note = "{\textcopyright} 2021 International Agency for Research on Cancer; licensee Elsevier. This is an Open Access article published under the CC BY 3.0 IGO license which permits unrestricted use, distribution, and reproduction in any medium, provided the original work is properly cited. In any use of this article, there should be no suggestion that IARC endorses any specific organisation, products or services. The use of the IARC logo is not permitted. This notice should be preserved along with the article's original URL.",
year = "2021",
month = nov,
doi = "10.1016/S2542-5196(21)00250-3",
language = "English",
volume = "5",
pages = "e786--e796",
journal = "The Lancet. Planetary Health",
issn = "2542-5196",
publisher = " Elsevier B.V.",
number = "11",

}

RIS

TY - JOUR

T1 - Co-benefits from sustainable dietary shifts for population and environmental health

T2 - an assessment from a large European cohort study

AU - Laine, Jessica E

AU - Huybrechts, Inge

AU - Gunter, Marc J

AU - Ferrari, Pietro

AU - Weiderpass, Elisabete

AU - Tsilidis, Kostas

AU - Aune, Dagfinn

AU - Schulze, Matthias B

AU - Bergmann, Manuela

AU - Temme, Elisabeth H M

AU - Boer, Jolanda M A

AU - Agnoli, Claudia

AU - Ericson, Ulrika

AU - Stubbendorff, Anna

AU - Ibsen, Daniel B

AU - Dahm, Christina Catherine

AU - Deschasaux, Mélanie

AU - Touvier, Mathilde

AU - Kesse-Guyot, Emmanuelle

AU - Sánchez Pérez, Maria-Jose

AU - Rodríguez Barranco, Miguel

AU - Tong, Tammy Y N

AU - Papier, Keren

AU - Knuppel, Anika

AU - Boutron-Ruault, Marie-Christine

AU - Mancini, Francesca

AU - Severi, Gianluca

AU - Srour, Bernard

AU - Kühn, Tilman

AU - Masala, Giovanna

AU - Agudo, Antonio

AU - Skeie, Guri

AU - Rylander, Charlotta

AU - Sandanger, Torkjel M

AU - Riboli, Elio

AU - Vineis, Paolo

N1 - © 2021 International Agency for Research on Cancer; licensee Elsevier. This is an Open Access article published under the CC BY 3.0 IGO license which permits unrestricted use, distribution, and reproduction in any medium, provided the original work is properly cited. In any use of this article, there should be no suggestion that IARC endorses any specific organisation, products or services. The use of the IARC logo is not permitted. This notice should be preserved along with the article's original URL.

PY - 2021/11

Y1 - 2021/11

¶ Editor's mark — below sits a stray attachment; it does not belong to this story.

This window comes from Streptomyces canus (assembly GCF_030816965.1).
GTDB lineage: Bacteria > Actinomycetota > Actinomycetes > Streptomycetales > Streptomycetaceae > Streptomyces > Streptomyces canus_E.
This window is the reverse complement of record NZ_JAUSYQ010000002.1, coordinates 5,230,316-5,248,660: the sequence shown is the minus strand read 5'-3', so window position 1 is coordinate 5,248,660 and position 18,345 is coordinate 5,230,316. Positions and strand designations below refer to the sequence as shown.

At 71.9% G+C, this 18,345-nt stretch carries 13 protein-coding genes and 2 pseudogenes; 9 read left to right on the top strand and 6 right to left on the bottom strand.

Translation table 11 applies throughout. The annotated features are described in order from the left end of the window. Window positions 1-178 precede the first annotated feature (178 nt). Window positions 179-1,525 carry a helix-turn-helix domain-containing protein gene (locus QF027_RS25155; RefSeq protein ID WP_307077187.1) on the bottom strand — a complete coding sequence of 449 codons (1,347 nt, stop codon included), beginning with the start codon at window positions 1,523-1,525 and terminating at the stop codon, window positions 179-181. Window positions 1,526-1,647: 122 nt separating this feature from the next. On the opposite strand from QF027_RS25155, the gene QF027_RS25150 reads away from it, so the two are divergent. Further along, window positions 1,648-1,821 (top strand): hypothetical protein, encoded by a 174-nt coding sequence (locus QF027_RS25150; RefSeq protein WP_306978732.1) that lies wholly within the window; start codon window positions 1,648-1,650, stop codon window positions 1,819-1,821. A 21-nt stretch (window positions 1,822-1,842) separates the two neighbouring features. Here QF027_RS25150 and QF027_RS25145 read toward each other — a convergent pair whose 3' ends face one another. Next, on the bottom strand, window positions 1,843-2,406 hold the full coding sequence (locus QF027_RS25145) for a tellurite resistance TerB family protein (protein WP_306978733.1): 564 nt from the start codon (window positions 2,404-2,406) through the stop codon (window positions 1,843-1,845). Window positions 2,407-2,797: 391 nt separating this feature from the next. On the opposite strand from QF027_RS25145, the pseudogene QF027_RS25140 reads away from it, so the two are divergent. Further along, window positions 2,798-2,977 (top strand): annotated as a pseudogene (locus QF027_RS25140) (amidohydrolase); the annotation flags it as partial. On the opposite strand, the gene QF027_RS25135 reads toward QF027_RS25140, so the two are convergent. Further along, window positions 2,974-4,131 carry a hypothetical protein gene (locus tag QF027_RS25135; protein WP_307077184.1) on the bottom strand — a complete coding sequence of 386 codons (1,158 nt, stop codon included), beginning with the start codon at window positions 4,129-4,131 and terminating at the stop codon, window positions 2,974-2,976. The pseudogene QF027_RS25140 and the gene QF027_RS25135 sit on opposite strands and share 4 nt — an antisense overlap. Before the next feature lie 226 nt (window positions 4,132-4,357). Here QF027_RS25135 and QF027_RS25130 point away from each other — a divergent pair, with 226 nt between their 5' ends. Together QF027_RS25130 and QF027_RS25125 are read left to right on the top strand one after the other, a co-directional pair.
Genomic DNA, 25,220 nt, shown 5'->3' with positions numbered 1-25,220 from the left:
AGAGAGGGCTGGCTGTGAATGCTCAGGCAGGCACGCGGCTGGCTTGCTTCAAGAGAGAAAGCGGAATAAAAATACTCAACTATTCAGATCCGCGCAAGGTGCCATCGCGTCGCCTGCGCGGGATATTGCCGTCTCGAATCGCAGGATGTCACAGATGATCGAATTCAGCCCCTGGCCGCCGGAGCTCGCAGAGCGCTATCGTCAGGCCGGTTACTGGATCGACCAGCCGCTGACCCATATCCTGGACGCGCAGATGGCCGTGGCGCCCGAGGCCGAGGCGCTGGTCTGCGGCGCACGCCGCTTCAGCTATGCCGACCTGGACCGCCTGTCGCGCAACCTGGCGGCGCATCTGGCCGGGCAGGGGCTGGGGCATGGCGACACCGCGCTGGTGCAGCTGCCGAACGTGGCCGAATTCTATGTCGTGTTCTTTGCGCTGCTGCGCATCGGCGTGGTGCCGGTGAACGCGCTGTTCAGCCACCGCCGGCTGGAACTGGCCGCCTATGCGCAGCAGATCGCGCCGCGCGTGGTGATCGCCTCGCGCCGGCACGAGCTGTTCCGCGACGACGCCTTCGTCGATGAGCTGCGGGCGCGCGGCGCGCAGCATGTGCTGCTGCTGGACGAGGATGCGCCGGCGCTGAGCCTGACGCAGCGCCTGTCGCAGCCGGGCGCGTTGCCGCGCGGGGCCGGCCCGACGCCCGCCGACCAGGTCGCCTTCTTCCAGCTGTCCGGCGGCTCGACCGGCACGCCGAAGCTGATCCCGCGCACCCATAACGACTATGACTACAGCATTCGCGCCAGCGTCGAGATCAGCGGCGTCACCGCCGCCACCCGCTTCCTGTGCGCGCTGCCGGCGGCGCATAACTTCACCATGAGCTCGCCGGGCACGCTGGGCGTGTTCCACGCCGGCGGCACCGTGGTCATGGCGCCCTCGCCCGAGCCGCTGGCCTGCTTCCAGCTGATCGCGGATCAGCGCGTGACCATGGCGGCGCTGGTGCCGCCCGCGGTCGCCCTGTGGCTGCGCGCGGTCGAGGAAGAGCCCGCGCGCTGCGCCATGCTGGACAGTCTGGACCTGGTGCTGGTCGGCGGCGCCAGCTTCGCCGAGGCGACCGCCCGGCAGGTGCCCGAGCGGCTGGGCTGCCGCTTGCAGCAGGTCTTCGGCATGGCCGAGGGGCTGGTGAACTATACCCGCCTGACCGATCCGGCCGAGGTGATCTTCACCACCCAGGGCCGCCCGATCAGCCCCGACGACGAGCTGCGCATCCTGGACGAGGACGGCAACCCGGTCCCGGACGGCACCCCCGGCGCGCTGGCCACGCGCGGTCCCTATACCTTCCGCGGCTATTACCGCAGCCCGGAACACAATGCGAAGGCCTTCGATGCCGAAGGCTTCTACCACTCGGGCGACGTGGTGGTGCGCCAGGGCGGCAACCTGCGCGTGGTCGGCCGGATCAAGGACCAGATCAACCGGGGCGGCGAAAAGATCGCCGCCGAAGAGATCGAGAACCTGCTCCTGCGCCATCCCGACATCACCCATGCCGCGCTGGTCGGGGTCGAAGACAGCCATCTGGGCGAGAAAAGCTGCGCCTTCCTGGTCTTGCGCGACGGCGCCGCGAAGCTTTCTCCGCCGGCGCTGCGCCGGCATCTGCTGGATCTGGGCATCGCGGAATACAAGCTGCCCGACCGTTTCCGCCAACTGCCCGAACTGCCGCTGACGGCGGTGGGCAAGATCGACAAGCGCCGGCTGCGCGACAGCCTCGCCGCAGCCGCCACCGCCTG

N2 - BACKGROUND: Unhealthy diets, the rise of non-communicable diseases, and the declining health of the planet are highly intertwined, where food production and consumption are major drivers of increases in greenhouse gas emissions, substantial land use, and adverse health such as cancer and mortality. To assess the potential co-benefits from shifting to more sustainable diets, we aimed to investigate the associations of dietary greenhouse gas emissions and land use with all-cause and cause-specific mortality and cancer incidence rates.METHODS: Using data from 443 991 participants in the European Prospective Investigation into Cancer and Nutrition (EPIC) study, a multicentre prospective cohort, we estimated associations between dietary contributions to greenhouse gas emissions and land use and all-cause and cause-specific mortality and incident cancers using Cox proportional hazards regression models. The main exposures were modelled as quartiles. Co-benefits, encompassing the potential effects of alternative diets on all-cause mortality and cancer and potential reductions in greenhouse gas emissions and land use, were estimated with counterfactual attributable fraction intervention models, simulating potential effects of dietary shifts based on the EAT-Lancet reference diet.FINDINGS: In the pooled analysis, there was an association between levels of dietary greenhouse gas emissions and all-cause mortality (adjusted hazard ratio [HR] 1·13 [95% CI 1·10-1·16]) and between land use and all-cause mortality (1·18 [1·15-1·21]) when comparing the fourth quartile to the first quartile. Similar associations were observed for cause-specific mortality. Associations were also observed between all-cause cancer incidence rates and greenhouse gas emissions, when comparing the fourth quartile to the first quartile (adjusted HR 1·11 [95% CI 1·09-1·14]) and between all-cause cancer incidence rates and land use (1·13 [1·10-1·15]); however, estimates differed by cancer type. Through counterfactual attributable fraction modelling of shifts in levels of adherence to the EAT-Lancet diet, we estimated that up to 19-63% of deaths and up to 10-39% of cancers could be prevented, in a 20-year risk period, by different levels of adherence to the EAT-Lancet reference diet. Additionally, switching from lower adherence to the EAT-Lancet reference diet to higher adherence could potentially reduce food-associated greenhouse gas emissions up to 50% and land use up to 62%.INTERPRETATION: Our results indicate that shifts towards universally sustainable diets could lead to co-benefits, such as minimising diet-related greenhouse gas emissions and land use, reducing the environmental footprint, aiding in climate change mitigation, and improving population health.FUNDING: European Commission (DG-SANCO), the International Agency for Research on Cancer (IARC), MRC Early Career Fellowship (MR/M501669/1).